The villain's representation is particularly fascinating for the way it changes over the decades: from urban tycoons and village money-lenders in the 1950s and 1960s to "smugglers" violating India's tariff policies in the 1970s, unyielding patriarchs in 1980s romance films, and politicians or terrorists in the 1990s. Villains anchor national discourse, becoming emblematic of threats the nation faces and anxieties the films rearticulate in public discourse. Films from the 1950s tend to cast the rich as powerful and corrupt; the 1970s and 1990s versions of these films display a stylistic sophistication in their exposition of the links between financial and political power held by mobsters and politicians. If the 1950s hero was a benign figure, resolute in his ideals to work with "the system," the 1970s hero openly rebelled against its unfairness or made it work for him. In the 1990s gangster films, the hero's pathology, descent into crime, and fatal end are often the central point of the narrative. A variation on the gangster films tracing the underworld's fascinating topography are the 1990s films tracking the rise and fall of youth, victims of religious fundamentalism turning to terrorism, and action films in which the hero represents state power (law enforcement or the armed forces) putting down such terrorists. Villains and heroes are antagonistic forces: one represents the threat to the nation, the other its containment, thereby keeping the nation center-stage.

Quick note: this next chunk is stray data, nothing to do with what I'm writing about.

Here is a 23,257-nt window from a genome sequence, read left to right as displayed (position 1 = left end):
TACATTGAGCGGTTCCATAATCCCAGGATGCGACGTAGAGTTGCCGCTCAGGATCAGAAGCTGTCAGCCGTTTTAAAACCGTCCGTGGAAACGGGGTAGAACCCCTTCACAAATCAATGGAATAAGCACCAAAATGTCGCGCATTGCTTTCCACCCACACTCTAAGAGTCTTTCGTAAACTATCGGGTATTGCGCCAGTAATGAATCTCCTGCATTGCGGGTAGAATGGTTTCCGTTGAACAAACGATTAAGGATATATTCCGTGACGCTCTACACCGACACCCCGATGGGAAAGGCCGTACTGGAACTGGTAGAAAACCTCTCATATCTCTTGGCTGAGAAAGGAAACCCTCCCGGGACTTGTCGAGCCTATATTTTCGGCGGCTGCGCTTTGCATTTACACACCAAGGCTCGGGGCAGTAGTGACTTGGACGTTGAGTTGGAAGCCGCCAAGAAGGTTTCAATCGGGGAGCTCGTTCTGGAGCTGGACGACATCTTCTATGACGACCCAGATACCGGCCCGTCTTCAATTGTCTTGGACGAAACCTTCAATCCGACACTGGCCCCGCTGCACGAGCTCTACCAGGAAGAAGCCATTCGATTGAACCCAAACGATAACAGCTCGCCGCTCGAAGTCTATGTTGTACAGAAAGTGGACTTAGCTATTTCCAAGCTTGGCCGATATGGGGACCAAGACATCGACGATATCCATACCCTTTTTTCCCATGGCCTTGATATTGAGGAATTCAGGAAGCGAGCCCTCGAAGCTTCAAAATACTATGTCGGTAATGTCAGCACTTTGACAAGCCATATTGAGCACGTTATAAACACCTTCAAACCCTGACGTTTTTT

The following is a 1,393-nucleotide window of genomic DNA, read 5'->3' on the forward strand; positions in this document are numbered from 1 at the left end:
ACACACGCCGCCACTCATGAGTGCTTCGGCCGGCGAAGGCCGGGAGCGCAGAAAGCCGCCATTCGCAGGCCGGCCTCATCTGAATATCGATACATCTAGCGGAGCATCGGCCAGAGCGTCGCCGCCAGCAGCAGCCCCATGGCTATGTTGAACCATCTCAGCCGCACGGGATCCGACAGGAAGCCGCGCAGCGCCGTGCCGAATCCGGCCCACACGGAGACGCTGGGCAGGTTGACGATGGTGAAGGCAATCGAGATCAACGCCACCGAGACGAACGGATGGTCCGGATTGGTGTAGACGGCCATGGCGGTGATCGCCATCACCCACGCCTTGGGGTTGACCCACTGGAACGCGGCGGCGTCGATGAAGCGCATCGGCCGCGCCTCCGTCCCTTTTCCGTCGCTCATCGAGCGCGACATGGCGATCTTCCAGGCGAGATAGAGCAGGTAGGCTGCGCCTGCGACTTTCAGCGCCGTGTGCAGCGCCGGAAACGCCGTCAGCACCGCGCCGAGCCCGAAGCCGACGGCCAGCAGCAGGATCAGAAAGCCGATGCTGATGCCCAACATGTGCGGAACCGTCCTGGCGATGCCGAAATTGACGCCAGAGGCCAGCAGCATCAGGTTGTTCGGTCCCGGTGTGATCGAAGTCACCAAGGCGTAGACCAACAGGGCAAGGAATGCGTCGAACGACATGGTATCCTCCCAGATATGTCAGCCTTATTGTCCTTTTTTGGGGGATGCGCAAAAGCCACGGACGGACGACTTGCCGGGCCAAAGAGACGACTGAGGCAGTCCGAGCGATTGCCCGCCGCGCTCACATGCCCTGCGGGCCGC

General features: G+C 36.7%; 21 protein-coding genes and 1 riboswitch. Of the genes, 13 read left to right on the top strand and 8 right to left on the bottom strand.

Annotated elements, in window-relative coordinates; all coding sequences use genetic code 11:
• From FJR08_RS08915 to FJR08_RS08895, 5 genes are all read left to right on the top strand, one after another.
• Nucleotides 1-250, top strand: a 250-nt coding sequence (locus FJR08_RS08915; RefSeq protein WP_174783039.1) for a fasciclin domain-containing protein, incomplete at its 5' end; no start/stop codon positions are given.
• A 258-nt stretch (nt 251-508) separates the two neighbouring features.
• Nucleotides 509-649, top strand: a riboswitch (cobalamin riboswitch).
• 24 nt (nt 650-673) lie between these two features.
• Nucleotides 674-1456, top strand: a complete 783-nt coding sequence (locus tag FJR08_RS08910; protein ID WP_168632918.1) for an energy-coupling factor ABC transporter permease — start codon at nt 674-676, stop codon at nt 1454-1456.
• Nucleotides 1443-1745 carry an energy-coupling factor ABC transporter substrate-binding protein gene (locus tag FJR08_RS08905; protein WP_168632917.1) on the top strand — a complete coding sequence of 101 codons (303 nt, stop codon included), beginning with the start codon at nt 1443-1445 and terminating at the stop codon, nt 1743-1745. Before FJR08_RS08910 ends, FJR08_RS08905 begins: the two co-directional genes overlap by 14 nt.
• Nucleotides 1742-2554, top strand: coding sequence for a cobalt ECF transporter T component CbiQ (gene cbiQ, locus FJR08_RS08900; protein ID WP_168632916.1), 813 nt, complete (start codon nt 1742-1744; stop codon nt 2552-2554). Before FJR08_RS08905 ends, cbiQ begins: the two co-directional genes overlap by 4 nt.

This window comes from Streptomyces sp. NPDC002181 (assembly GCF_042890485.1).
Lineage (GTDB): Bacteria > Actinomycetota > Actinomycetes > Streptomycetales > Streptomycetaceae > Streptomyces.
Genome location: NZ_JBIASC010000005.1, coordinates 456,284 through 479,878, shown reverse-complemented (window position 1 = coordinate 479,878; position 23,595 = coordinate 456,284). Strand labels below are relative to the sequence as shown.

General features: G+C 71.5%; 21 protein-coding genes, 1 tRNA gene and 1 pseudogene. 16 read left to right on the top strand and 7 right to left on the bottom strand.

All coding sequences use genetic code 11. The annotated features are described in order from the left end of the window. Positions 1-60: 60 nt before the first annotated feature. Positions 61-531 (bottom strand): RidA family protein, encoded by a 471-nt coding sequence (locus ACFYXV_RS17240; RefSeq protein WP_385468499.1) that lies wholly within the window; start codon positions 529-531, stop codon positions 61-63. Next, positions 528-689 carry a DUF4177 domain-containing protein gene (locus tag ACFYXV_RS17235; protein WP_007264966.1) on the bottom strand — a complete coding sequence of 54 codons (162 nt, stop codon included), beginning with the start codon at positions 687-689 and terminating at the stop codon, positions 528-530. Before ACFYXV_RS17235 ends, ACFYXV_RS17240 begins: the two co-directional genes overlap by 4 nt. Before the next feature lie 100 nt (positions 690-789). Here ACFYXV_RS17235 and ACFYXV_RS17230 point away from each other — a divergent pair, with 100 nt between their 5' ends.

In addition to heroes and villains other figures trace the national imaginary. The woman in her role as a mother often stands in for the nation, a figure to be rescued and protected. The mother as an object of pity, exhorting her sons to save her, is rooted in an older moment of nineteenth-century cultural renaissance when Indian art and literature was imbued with anticolonial nationalist fervor. The nation is personified as the mother ( Bharat Mata or Mother India) in numerous plays, novels, poems, posters, and paintings. Popular Hindi cinema seizes upon this figure and the mother–son bond has powerful cultural resonance, recurring in seminal films, from Mehboob Khan's remake of Aurat/Woman (1940) as Mother India (1957) to Yash Chopra's Deewar/Wall (1975). In the heroine/love interest role, the woman is cast as the repository of the "East," signifying an-tiindividualism, family and community values, and tradition, as distinct from the "West" and its woman.